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Newly Diagnosed

The key to successfully adapting to a diagnosis of MS is knowledge: learning about MS, the things you can do to live well and minimise the impact of MS.

The model of care we promote is supporting you to self-manage. Over time you will build resources, networks and skills to work MS into your life but don't worry if that doesn't happen overnight.  The MS Clinic endorses robust, evidenced-based websites and other resources. Links to endorsed pages can be found on the Useful Links and FAQ page. This list is not exhaustive but a good start to your studies. Start with

  • 'Understanding Multiple Sclerosis' is a free online course that aims to improve understanding and awareness of MS.
  • MS Plus, formerly MS Limited and MS Society, offers a wide range of emotional and practical support, from allied health, employment services and NDIS services to expert advice, well-being programs and peer support.
  • Our own Professor Lechner-Scott has contributed to a podcast for people newly diagnosed with MS.

What is Multiple Sclerosis

Multiple Sclerosis (MS) is a disease of the central nervous system (your brain and spine), and while it can affect anyone, is more common in women than men. In Australia there are around 25,000 people living with MS.  In MS, the immune system targets myelin, a protein that coats and protects the millions of neurons in your central nervous system (CNS). This interrupts the messages that flow from neurone to neurone. When this happens people can experience clinical symptoms, like visual changes. Symptoms vary from person to person; no two people with MS are alike. For more information see our Useful Links page.

istock nerve

MS Therapy

Taking one of the many drug therapies available will likely reduce the risk of future MS attacks, along with adopting some healthy lifestyle choices (like eating well and getting regular exercise). Choosing the right therapy can be difficult. Seek advice from your support team, starting with your MS specialist doctor and nurse. Use the questions below to consider the important factors about taking these medications.

What I want from my treatment? 

Has the MS team recommended a treatment over others and why have they chosen this one?

Are there factors personal to me why this drug would be a better or worse treatment compared to others?

Is there written or online information I can read?

What will the medication I choose cost?

How is my preferred medication given or administered?

What monitoring has to be done with my chosen medication?

Can I still travel/work/drink alcohol/have babies/insert other factor on my chosen medication?

How do you know a treatment is working?

What a great question! Over the course of treatment and usually by the first or second review your MS team will have a good idea if the treatment is the right one for you. The aims for your drug treatment are to reduce the number of clinical attacks you experience, reduce the number of new lesions on MRI and slow or minimise the amount of disability you have. The way we measure these goals are with yearly MRI scans, twice yearly clinical examinations and of course, your feedback.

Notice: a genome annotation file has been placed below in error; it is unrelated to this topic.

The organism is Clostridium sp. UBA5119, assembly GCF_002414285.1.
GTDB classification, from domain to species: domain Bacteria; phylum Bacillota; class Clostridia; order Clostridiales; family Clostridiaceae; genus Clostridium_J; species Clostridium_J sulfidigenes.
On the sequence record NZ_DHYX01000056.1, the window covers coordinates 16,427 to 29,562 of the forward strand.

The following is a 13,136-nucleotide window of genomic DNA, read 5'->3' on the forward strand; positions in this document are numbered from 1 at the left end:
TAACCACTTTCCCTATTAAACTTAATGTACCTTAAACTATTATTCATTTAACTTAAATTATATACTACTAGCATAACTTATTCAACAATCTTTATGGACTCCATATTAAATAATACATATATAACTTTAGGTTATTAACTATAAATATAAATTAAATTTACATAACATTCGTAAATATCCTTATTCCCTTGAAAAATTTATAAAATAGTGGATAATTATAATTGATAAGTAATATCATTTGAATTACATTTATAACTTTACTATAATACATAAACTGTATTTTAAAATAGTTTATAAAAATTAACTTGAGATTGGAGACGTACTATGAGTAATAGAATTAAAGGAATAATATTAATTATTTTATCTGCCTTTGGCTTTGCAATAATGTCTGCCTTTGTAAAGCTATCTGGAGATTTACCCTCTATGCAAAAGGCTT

Managing Relapses

They say they only death and taxes are guaranteed in life. In MS, relapses can happen, even despite taking an MS drug, eating well, sleeping well, managing your stress and getting plenty of exercise. Wondering about the next relapse is normal but not always helpful.  Any new relapse will become apparent in due course and we will be here to help. The usual features of a relapse are…

  1. You have new or significant worsening of neurological symptoms;
  2. These symptoms have lasted at least 24-48 hours; and
  3. Other reason/s for the symptoms are excluded, e.g. infection.

If you suspect relapse give us a call to triage these new or worrying symptoms. From there we can work out what to do about them. Not sure it is a relapse? Call anyway, better to call more often than not often enough. The phone number for triaging new symptoms is manned Monday to Fridays 9am to 3pm. This number is 49236253.

Commonly Used Terms in MS

  • Relapse
    • a relapse is a clinical episode of symptoms that reflect new MS lesion activity. A relapse usually comes on over several hours or days, often subtly at first, sometimes described like a wave of symptoms. A relapse can be bothersome or cause symptoms that make it difficult to go about your activities of daily living. More info here.

  • Pseudo-Relapse
    • a pseudo-relapse, is when someone experiences a return of symptoms they had previously. A pseudo-relapse is temporary and is usually triggered by changes in temperature, particularly increase in temperature, e.g. when you have an infection with fever or exercising strenuously. More info here.

  • Lifestyle Factors
    • Lifestyle factors, when used in the context of MS, are those things in your life that may contribute to or help manage your MS. For example a lifestyle factor that contributes to making MS worse is smoking tobacco.  Lifestyle factors that help manage you MS include diet, stress management and exercise. More info here.

  • MRI
    • an MRI, or magnetic resonance image, is a diagnostic test used to help diagnose and monitor MS. We usually recommend repeat MRIs are done annually, once someone has been diagnosed. Sometimes we might need one done sooner, e.g. if you are experiencing new neurological symptoms. More info here.